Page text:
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Most of Wall Street rises, but indexes dip on Salesforce’s worst day in 20 years

(Photo Provided/Salesforce)

NEW YORK (AP) — Most U.S. stocks rose Thursday, but indexes nevertheless stumbled because of sharp drops for some influential technology giants. Salesforce dropped to its worst day in nearly 20 years.

The S&P 500 sank 31.47 points, or 0.6%, to 5,235.48, even though the majority of stocks within the index and across Wall Street were higher. The Dow Jones Industrial Average dropped 330.06, or 0.9%, to 38,111.48, and the Nasdaq composite lost 183.50, or 1.1%, to 16,737.08.

Salesforce, which helps businesses manage their customers, lost nearly a fifth of its value after reporting weaker revenue for the latest quarter than analysts expected. The cloud-based software company also gave forecasts for revenue in the current quarter and fiscal year that fell short of Wall Street’s. Shares tumbled 19.7%.

Kohl’s fell even more, 22.9%, after reporting a surprise loss for the latest quarter when analysts were expecting to see a profit. The retailer said sales fell from a year earlier as customers pulled back on clearance items. It cut its forecasts for sales this year because of the stumble.

And Nvidia finally ran out of momentum after blowing past analysts’ expectations in its latest profit report, which fed more fuel into Wall Street’s frenzy around artificial-intelligence technology. Nvidia sank 3.8% for its first drop since soaring more than 20% following its profit report last week. The chip company was an even heavier weight on the S&P 500 than Salesforce.

Helping to support the market were better-than-expected profit reports from a range of companies. Best Buy topped forecasts even though its revenue fell short last quarter, and its stock rose 13.4%. Foot Locker ran 15% higher after likewise reporting better-than-expected profit despite ringing up sales shy of analysts’ forecasts.

Stocks also broadly got a boost from easing Treasury yields in the bond market. That helped most stocks on Wall Street to climb, and the smaller stocks in the Russell 2000 index rallied 1%.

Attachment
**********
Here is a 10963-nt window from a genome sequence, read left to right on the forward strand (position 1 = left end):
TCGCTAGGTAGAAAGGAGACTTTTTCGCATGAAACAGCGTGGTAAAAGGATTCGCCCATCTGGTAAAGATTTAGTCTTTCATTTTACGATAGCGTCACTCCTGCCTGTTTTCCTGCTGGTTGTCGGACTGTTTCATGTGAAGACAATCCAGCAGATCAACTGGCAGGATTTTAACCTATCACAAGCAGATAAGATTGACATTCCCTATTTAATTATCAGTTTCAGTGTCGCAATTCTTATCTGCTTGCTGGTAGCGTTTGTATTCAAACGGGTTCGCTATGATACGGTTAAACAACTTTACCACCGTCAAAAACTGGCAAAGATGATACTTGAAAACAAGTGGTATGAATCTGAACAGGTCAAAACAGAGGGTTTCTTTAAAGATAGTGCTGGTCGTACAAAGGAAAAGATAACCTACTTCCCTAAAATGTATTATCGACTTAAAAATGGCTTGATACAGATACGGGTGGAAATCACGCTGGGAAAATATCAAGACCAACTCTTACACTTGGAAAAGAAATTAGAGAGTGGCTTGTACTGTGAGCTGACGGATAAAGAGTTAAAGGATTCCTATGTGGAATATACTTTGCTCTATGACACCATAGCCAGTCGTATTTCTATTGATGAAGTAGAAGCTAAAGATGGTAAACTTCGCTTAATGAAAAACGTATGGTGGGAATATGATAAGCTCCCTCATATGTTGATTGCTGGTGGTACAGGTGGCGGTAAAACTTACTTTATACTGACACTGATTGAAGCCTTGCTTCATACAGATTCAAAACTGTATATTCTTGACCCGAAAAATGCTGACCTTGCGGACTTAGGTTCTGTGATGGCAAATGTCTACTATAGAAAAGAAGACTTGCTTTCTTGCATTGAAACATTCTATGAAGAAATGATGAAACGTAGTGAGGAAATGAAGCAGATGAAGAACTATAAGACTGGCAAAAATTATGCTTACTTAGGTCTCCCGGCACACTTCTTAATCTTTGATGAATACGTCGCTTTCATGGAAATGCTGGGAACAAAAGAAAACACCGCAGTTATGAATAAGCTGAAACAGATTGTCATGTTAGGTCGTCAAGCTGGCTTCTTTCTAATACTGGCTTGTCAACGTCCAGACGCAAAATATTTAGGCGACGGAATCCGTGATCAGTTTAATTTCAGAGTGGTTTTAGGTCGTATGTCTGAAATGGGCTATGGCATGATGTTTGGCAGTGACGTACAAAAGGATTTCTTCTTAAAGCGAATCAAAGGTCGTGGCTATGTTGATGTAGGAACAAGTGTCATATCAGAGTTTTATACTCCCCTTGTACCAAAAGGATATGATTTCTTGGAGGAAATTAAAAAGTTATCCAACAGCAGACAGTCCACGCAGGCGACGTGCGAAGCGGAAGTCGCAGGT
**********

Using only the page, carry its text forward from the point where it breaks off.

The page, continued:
The drop in yields offered relief after they had climbed earlier this week on worries about tepid demand for Treasury bonds following several U.S. government auctions. Higher yields put downward pressure on all kinds of investments.

Yields fell Thursday after a couple reports showed the U.S. economy isn’t quite as strong as expected. The hope on Wall Street is that the economy can cool down, but not by too much, so that the Federal Reserve can hit a precise landing where it gets high inflation under control without causing a bad recession.

One report showed more U.S. workers applied for unemployment benefits last week than expected, though the number of layoffs still remains low compared with history. Another suggested the overall U.S. economy’s growth may not have been quite as strong as earlier thought.

A slowdown in the economy could give the Federal Reserve more confidence that inflation is sustainably heading down to its 2% target. That in turn could convince it to cut the federal funds rate, which has been sitting at the highest level in more than two decades.

The yield on the 10-year Treasury fell to 4.54% from 4.62% late Wednesday. The two-year yield, which more closely tracks expectations for Fed action, fell to 4.92% from 4.98%.

The more important data point will likely arrive Friday, when the U.S. government offers the latest monthly update on a gauge of inflation that the Federal Reserve prefers to use. That report “could dominate market sentiment until next Friday’s jobs report,” according to Chris Larkin, managing director, trading and investing, at E-Trade from Morgan Stanley.

Until then, the tail end of earnings reporting season could offer the main drivers for the market. Profits have largely been better than expected for the start of 2024.

Outside of Salesforce, other tech-related companies had warmer market receptions to their latest profit reports. jumped 19.4% after the software company topped expectations for both profit and revenue in the latest quarter. HP gained 17% after edging past forecasts for earnings.

Many retailers are also reporting, as they usually do to close each earnings season, and scrutiny is high because of worries about whether U.S. households can keep spending. Still-high inflation is hurting them, particularly those making lower incomes.

Dollar General swung from gains to losses after beating profit forecasts and edging past expectations for revenue in the latest quarter. The retailer, which serve many lower-income customers, said it saw strong traffic growth at its stores through the quarter. Dollar General also gave a forecast for profit over the full year that was in line with analysts’ expectations, but its forecast for this quarter’s fell short. Shares fell 8.1%.

Build-A-Bear Workshop tumbled 13.9%. The company, which lets customers build their own stuffed animals, reported worse drops in revenue and results for the latest quarter than analysts expected. The company said it had to contend with a “weaker spending environment” overall that dragged on its business.

In stock markets abroad, indexes rose modestly in much of Europe after struggling in Asia.

AP Business Writers Matt Ott and Elaine Kurtenbach contributed.